I heard Linda Wertheimer mentioning on NPR's Morning Edition today that Harry Potter has inspired some fans to create mash-up video parodies such as this one (listen to it here), and decided to take a look.
Thursday, July 19, 2007
Wednesday, July 18, 2007
We just don't get enough thrilling news these days - the sort that makes your heart leap and fill with hope. So even though I wrote about this item in the blog sidebar this morning, have now decided to give this an entry of its own.
Huge Underground Lake Discovered in Sudan, Could Bring War to an End
A team from Boston University discovered a huge underground lake under the arid, violence-ridden region of Darfur.
Some believe the roots of the conflict lie in competition for resources between Darfur's Arab nomads and black African farmers - thus this discovery brings hope of an end to the bitter fighting.
This underground lake still needs to be confirmed by drilling some wells, but if borne out, is a simply staggering discovery.
The five-thousand year old lake is the size Massachusetts.
It's as big as Lake Erie, the tenth largest lake in the world.
This, in a land where starving, suffering people must trudge water jugs daily - sometimes for miles - and risk rape, torture or death every time they venture out on this mission. Access to water is one of the primary problems for the refugees of Darfur.
The population is crying out for help. According to UNICEF, more than 2.3 million people, or 70 per cent of the conflict-affected population, has helped them in projects to gain access to safe water.
How their lives would change with abundant, clean water.
Geologist Farouk El-Baz and his team of 20 other researchers from Boston University used radar data to find the body of water. They identified possible streams running from the ancient lake, which was once replenished by rain and is now obscured by the arid sands of northern Darfur.
Baz says under hundreds of feet of sandstone there could be enough water to replenish the region for a century.
UPDATE: NPR's Noah Adams spoke to Farouk el-Baz Thursday morning on NPR's Day to Day. Listen to the interview here.
The timing of this find couldn't have been choreographed better.
Just last month, on June 16th, UN Secretary-General Ban Ki-moon said in a Washington Post editorial that climate change was partly to blame for the conflict in Darfur.
"It is no accident that the violence in Darfur erupted during the drought," Ban wrote. "Until then, Arab nomadic herders had lived amicably with settled farmers. A recent Atlantic Monthly article by Stephan Faris describes how black farmers would welcome herders as they crisscrossed the land, grazing their camels and sharing wells. But once the rains stopped, farmers fenced their land for fear it would be ruined by the passing herds. For the first time in memory, there was no longer enough food and water for all. Fighting broke out. By 2003, it evolved into the full-fledged tragedy we witness today." (Read his full editorial here: A Climate Culprit in Darfur)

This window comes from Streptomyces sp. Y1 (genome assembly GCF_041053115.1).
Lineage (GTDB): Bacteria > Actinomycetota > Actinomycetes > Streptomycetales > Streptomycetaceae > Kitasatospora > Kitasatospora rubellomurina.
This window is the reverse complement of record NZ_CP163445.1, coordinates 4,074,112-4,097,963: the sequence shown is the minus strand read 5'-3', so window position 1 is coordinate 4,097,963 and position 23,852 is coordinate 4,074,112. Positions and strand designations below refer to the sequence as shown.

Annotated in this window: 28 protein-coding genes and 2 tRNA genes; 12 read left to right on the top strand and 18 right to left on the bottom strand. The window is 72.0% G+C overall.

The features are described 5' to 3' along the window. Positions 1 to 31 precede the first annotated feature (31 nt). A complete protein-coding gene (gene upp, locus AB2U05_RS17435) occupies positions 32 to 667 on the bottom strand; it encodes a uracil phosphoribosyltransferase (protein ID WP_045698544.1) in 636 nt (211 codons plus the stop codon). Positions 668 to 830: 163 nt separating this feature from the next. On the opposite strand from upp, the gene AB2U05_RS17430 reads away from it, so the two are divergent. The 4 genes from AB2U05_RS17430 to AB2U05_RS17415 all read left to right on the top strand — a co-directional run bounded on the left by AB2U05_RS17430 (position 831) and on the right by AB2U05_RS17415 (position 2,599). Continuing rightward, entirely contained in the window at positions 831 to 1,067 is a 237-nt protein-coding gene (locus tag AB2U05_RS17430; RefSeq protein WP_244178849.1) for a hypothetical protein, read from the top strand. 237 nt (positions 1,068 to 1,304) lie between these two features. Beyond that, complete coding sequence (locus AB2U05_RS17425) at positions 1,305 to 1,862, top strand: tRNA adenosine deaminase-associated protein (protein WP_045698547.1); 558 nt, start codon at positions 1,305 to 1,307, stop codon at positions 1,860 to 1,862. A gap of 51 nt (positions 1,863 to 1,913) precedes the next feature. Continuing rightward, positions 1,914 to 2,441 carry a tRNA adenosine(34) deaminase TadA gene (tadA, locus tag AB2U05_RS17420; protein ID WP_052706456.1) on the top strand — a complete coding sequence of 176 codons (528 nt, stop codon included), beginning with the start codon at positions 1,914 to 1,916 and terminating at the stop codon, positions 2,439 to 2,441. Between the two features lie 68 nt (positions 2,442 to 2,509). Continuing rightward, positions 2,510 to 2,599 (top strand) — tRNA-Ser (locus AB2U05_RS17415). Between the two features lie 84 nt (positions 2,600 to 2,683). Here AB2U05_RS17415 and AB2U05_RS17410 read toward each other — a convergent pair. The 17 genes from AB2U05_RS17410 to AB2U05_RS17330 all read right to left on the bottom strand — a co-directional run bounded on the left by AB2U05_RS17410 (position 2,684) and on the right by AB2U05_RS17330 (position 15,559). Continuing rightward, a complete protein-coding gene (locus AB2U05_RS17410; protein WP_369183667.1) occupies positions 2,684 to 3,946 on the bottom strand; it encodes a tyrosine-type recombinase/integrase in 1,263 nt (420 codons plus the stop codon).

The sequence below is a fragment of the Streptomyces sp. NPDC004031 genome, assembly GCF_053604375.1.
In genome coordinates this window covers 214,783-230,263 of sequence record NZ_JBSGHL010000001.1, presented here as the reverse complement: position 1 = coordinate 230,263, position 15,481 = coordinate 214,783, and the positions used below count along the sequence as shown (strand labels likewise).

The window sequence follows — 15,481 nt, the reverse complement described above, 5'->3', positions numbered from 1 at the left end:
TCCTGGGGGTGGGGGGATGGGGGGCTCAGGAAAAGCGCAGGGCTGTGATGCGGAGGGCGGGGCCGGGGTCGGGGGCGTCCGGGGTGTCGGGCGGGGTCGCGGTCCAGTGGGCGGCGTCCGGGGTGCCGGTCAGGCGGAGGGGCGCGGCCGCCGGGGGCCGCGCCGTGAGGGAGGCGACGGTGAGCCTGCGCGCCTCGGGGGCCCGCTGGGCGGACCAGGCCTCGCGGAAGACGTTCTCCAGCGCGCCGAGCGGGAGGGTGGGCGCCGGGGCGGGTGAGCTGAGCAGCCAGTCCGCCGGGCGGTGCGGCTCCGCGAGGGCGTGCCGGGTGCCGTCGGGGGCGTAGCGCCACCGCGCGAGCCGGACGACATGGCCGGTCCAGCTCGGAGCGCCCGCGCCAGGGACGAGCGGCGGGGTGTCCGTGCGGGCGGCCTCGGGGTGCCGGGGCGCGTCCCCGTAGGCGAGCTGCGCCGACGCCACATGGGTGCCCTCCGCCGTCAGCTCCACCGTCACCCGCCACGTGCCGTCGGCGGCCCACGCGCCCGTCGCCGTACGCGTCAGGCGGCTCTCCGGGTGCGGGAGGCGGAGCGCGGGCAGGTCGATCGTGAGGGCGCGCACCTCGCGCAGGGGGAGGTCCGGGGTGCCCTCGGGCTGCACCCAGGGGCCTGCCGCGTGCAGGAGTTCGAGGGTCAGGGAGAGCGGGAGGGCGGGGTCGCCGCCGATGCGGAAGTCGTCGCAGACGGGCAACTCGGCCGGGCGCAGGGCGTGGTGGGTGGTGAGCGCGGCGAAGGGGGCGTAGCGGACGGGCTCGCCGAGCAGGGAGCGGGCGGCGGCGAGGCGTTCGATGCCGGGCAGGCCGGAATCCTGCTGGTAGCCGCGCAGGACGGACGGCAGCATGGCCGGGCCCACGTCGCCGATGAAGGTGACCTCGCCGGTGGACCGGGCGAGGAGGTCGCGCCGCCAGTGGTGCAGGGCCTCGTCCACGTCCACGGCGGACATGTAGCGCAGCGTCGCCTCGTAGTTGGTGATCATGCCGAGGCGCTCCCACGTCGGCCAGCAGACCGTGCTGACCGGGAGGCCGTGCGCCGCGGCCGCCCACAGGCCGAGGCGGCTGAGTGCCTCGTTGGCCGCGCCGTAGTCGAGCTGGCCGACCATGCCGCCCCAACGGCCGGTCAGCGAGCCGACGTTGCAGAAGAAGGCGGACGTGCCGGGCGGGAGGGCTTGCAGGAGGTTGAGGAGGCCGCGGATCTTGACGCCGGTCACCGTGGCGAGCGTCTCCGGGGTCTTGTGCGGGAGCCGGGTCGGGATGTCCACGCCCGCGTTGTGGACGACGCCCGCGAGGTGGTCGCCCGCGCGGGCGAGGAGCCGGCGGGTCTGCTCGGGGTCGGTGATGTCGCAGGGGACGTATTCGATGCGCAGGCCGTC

In that same month, geologist Farouk El-Baz showed Sudanese officials images of what appears to be an underground lake. It wasn't entirely new to him. Two decades ago made a similar discovery in his home country, Egypt. That led to the drilling of 500 wells, which now irrigate 150,000 acres of farmland. And upon this news from Sudan, Egypt has pledged to donate workers and equipment to drill 20 wells in Sudan.
That would be a tiny start, because the Boston team's discovery could lead to a thousand wells.
We won't know until November, when Baz plans to return to Sudan to scout sites by helicopter.
I, for one, will be watching, waiting....and hoping. And hoping that this resource doesn't become to source of yet another conflict.
More on how this lake was discovered, and its implications, in this BBC article, and in the Boston Globe.
Tuesday, July 17, 2007
"I think it's fascinating that we assume sushi's all about the fresh, raw fish, but there are die-hard sushi aficionados in Japan who don't consider it sushi unless the chef has done something to his seafood ingredients, whether it's a slight parboil or pickling."
- Trevor Corson, author of The Zen of Fish: The Story of Sushi, From Samurai to Supermarket.
I found the above quote on Slate.com. Always glad to learn something new. Sara Dickerman's article notes sushi's shizophrenic character in this country: as one on the most expensive meals around (as found at Manhattan's Masa), and one as a workaday meal found in corporate cafeterias and delis.
"Sushi has saturated nearly every level of our food economy: How did this ostensibly Japanese food come to be so dominant? This season, two serious-minded books examine how sushi got to be one of our reflexive dining options, and how our taste for rice and fish affects our oceans."